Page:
Yannis Maltezos

Yannis Maltezos

1915 - 1987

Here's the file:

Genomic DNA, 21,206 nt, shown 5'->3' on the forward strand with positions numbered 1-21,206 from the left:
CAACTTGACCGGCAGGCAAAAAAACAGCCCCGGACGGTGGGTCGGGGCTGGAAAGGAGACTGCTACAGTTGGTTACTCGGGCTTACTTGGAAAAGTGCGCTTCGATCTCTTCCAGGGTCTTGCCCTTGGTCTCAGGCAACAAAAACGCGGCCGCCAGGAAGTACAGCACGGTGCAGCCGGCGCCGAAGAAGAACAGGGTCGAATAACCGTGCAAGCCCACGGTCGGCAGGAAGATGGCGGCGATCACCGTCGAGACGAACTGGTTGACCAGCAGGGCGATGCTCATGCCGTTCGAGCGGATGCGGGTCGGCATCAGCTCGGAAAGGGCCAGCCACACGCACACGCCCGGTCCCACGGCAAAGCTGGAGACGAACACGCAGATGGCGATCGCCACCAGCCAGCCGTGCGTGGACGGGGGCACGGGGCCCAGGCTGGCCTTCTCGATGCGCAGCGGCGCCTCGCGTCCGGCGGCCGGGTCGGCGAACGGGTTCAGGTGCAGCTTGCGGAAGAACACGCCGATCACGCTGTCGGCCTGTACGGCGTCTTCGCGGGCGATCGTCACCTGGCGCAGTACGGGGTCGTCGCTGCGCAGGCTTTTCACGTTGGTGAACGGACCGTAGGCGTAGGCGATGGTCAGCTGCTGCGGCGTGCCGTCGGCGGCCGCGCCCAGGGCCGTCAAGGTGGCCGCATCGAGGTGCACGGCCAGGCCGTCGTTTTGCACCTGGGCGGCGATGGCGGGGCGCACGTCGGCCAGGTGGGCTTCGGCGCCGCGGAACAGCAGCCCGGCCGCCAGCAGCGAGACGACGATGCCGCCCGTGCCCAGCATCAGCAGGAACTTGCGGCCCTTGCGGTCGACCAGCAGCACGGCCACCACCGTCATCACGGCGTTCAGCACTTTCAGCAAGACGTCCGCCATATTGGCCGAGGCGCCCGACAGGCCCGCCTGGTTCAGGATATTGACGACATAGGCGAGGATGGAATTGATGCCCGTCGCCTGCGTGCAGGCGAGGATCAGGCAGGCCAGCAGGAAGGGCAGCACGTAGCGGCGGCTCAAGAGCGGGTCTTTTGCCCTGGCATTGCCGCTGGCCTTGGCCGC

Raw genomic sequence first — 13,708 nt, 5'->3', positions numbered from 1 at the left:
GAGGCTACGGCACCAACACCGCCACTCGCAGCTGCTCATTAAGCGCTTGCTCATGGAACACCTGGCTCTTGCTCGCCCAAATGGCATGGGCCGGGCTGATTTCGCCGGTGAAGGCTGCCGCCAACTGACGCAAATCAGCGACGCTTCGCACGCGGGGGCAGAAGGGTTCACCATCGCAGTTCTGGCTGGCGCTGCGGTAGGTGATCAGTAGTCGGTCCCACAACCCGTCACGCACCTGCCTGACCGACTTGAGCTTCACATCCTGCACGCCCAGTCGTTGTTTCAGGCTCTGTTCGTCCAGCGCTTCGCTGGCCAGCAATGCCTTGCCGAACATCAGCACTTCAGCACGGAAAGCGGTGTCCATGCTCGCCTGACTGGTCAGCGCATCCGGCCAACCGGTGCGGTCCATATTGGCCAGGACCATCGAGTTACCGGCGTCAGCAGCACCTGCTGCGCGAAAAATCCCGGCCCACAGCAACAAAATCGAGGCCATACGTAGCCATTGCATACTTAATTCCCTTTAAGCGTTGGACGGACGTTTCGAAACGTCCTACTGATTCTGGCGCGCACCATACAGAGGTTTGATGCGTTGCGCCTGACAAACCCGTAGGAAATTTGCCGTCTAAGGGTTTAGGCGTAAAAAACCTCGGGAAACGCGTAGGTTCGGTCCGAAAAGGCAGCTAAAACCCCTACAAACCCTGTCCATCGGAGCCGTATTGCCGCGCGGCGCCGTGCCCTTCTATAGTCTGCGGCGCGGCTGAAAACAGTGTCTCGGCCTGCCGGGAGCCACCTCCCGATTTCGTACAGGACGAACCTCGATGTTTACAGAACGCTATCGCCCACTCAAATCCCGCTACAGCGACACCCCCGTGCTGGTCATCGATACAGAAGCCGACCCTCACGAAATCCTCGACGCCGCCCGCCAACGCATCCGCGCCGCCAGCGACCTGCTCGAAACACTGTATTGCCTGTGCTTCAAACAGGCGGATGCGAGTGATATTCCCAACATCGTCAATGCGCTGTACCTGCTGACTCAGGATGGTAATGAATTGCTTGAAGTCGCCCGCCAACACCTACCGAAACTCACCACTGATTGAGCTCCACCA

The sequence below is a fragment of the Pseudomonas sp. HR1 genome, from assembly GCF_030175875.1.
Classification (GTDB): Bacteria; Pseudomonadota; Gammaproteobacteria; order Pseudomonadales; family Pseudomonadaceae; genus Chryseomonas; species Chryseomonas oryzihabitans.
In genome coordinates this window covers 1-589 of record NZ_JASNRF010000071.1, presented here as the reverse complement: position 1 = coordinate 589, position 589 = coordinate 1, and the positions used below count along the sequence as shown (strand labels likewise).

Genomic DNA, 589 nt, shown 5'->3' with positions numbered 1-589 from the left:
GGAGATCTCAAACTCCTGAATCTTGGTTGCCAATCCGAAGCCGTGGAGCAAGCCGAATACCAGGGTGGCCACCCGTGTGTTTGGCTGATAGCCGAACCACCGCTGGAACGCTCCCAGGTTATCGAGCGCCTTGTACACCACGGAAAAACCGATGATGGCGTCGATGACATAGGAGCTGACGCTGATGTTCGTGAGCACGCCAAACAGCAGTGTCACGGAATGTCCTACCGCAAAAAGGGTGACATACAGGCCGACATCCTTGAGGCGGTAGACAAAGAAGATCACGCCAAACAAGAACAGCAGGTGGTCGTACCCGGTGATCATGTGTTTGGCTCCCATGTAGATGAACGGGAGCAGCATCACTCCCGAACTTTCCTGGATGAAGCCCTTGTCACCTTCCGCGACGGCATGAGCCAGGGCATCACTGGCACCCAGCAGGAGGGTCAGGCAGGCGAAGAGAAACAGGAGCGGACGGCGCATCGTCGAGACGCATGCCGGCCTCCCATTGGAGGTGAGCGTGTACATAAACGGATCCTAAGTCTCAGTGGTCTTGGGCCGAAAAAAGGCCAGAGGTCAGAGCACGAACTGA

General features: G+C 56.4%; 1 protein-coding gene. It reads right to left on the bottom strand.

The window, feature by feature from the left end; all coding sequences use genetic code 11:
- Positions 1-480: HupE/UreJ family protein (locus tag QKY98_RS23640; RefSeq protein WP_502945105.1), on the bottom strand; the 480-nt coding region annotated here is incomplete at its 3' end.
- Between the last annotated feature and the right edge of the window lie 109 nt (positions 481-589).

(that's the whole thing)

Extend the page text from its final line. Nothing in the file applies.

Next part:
Yannis Maltezos was born in Izmir in 1915. During the Asia Minor Catastrophe, he stayed with his family in Crete and, after six years, he moved to Athens. A few years later, he began his painting studies at Pericles Vyzantios’ private studio and at the Athens School of Fine Arts. His earliest artworks were landscapes and still lives with apparent influences from expressionism and fauvism. At the end of the 1930s, he began adopting abstract characteristics, which first became evident in the pieces he presented at the Panhellenic Exhibition of 1939. Later, these characteristics became an integral part of his practice.  In 1949, he became a founding member of the artists’ group Akraioi. After that, a period of experimentation and research on morphological matters followed, as well as numerous participations in group exhibitions of abstract art that established him as one of the most consistent representatives of abstraction in Greece. In the artworks of this period, Maltezos had already began developing the idea of a “painting-construction” resulting from the gestural use of high density materials and the arrangement of successive color coatings on the canvas. In 1959, he moved to Paris where he continued to create relief compositions through which various shapes and labyrinthine clusters emerged and vibrated the paintings’ surfaces; These were mainly in white and black. In the same year he participated in the São Paulo Biennial. In 1961, he became a member of the Art Group A and, in 1962, he presented his first solo exhibition at the Galerie Mouffe in Paris. In the 1970s, his paintings acquired a symbolic character stemming from the technological advances of the time as well as from space exploration. In the last phase of his career, he deviated from expressionist abstraction and gestural vocabulary in order to focus on the study of the visual function of colors, and thus on the development of intellectual geometric compositions and stylized human forms. Appropriating elements from Op art, he created smooth metal shaded surfaces on which he added rows of embossed dots in subtle gradations and colors that functioned as visual effects. He has exhibited in solo exhibitions in Greece and in France at art spaces such as at the Nees Morfes gallery (1962) in Athens, the Galerie A (1966) and the Jean Prud’Homme Béné (1972) in Paris. He has participated in the Panhellenic Exhibitions of 1939, 1952, 1957 and 1960 and in group exhibitions at art spaces and institutions, including the Stockholm Institute of Art (1958), the Kouros gallery (1958) in Athens, the French Institute of Athens (1959), the Smithsonian Institute (1961) in Washington, the Ann Ross (1962) in New York, the Oeil de Boeuf (1962, 1963) in Paris, the Griekse Kunstenaars (1964) in Antwerp, the Nees Morfes gallery (1966 – 1970), the Ward Nasse gallery (1973 – 1978) in New York and the Galerie Berthe (1981) in Paris. In 1981, the DADA gallery organized his retrospective in Athens. He died in Paris in 1987, but was buried in Athens. Posthumously, his paintings have been presented in exhibitions such as Metamorphoses of the Modern (1992) at the National Gallery – Alexandros Soutsos Museum and 30 Artists from Asia Minor and Constantinople (1992) at the Municipal Gallery of Athens. His works can be found in private collections in Greece, the Netherlands, the USA, France, Egypt and Canada.